The geopolitical tectonic plates of the world are shifting and, caught between giants Russia and China—and with the unresolved matter of a destabilised Afghanistan located directly below its soft underbelly—things don’t get any easier for the five Central Asian ‘stans’.
Kazakhstan’s president, Kassym-Jomart Tokayev, appears to be among top officials of the region who believes that now is a time for more unity and solidarity of purpose across Central Asia, but when he and his four counterparts gathered for a summit last week by Kyrgyzstan’s Issyk-Kul Lake, things didn’t quite work out that way.
At the conclusion of the summit, a treaty promoted by Tokayev, committing all five of the region’s countries to “friendship, good neighbourliness, and cooperation” was signed—but only by Kazakhstan, Uzbekistan and Kyrgyzstan. Turkmenistan and Tajikistan opted to abstain, citing “incomplete internal procedures.”
Tajikistan’s Emomali Rahmon opted to not put pen to paper (Credit: Presidency of Kyrgyzstan).
Both states refused to elaborate on the supposed “internal procedures” standing in the way, or give a specific timeframe for overcoming the obstacles. The past week has thus seen competing narratives on exactly why the Turkmens and Tajiks declined to sign up for the friendship deal.
One big motivation for holding the gathering—which will be remembered as something of a curate’s egg, given the lack of unity that eventuated—of regional leaders was attributed by many observers to the need to discuss main strategic partner Russia’s diminished influence in the world, and perhaps within Central Asia, following its military intervention in Ukraine.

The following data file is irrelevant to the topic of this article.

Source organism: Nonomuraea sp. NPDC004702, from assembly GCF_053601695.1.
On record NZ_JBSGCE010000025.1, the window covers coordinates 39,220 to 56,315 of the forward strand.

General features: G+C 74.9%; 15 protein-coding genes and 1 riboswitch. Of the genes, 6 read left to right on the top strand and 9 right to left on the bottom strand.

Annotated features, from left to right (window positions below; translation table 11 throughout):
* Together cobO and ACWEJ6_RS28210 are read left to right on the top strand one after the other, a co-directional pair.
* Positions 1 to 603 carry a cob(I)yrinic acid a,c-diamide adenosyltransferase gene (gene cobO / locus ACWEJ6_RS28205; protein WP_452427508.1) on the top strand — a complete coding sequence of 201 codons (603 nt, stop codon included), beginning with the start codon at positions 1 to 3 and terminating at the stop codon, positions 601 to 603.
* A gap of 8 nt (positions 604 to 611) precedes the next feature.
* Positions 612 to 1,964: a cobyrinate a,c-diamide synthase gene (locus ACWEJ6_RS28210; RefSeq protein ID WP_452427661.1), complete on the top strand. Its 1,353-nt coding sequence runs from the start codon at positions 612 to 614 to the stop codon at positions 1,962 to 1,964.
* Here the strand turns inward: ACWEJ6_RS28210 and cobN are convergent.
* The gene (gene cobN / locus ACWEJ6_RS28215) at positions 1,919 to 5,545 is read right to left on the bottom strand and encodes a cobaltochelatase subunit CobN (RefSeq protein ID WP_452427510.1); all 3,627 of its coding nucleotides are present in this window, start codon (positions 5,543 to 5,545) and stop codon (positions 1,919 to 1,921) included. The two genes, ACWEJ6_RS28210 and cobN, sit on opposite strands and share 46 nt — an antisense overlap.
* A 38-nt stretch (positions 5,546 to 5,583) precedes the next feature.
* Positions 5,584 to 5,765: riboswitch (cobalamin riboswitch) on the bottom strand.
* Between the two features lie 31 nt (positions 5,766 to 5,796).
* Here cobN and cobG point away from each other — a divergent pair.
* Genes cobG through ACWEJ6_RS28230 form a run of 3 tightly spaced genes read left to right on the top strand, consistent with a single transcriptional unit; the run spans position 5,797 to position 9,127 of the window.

Changing world order
Like nations everywhere, the stans are striving for a strong post-pandemic emergence amid a changing world order. With the critical new challenges, the solidarity or otherwise of the regional states could determine their future place in the wider Eurasian region.
There are some experts who argue that the absence of Russia from the leaders’ summit could be proof of its waning influence in Central Asia, traditionally Moscow’s geopolitical backyard. However, the Kremlin’s continued leverage in the region, especially over poorer countries Tajikistan and Kyrgyzstan, where it has military bases, shouldn’t be underestimated. In fact, Russia remains a crucial trade partner and investor in Central Asia, while the region also depends on Russia for transit and pipeline routes.
On the other hand, China’s explicitly growing assertiveness towards economically weak Central Asian states stirs fears over attempts by Beijing to monopolise influence over the entire region. It has come as no surprise, therefore, that in an effort to diversify regional influence, Uzbekistan-Turkey, Uzbekistan-Azerbaijan, Kazakhstan-Azerbaijan, Turkmenistan-Iran-Azerbaijan and Tajikistan-Iran cooperation formats and dialogues have sprung to prominence in the past year, encompassing essential fields including trade, logistics and energy. They amount to pragmatic steps to ensure there is no over-reliance on either Russia or China. Interestingly, during the summit, Kyrgyzstan’s president Sadyr Japarov mentioned that Azerbaijan has expressed a willingness to participate in the next round of Central Asia consultative meetings, to be held in Dushanbe.
The regional states are not short of compelling intra-regional reasons to hold such gatherings of regional leaders. One need only consider the deepening border disputes between Tajikistan and Kyrgyzstan, the deadly skirmishes seen in Uzbekistan’s autonomous Karakalpakstan region and Tajikistan’s Gorno-Badakhshan Autonomous Oblast (GBAO)—with both instances of major unrest and security crackdowns ignited just weeks prior to the summit—and the massive civil unrest experienced by Kazakhstan in January in the past two years. Then there are the developing cost of living crises afflicting populations across Central Asia, worsening difficulties with severe droughts and associated power outages and substantial unresolved market supply issues.
Back to the wider geopolitical front though, and the observer can take the leaders’ summit in Kyrgyzstan as part of Central Asia’s perennial effort to ensure the influences of Russia and China do not become overbearing.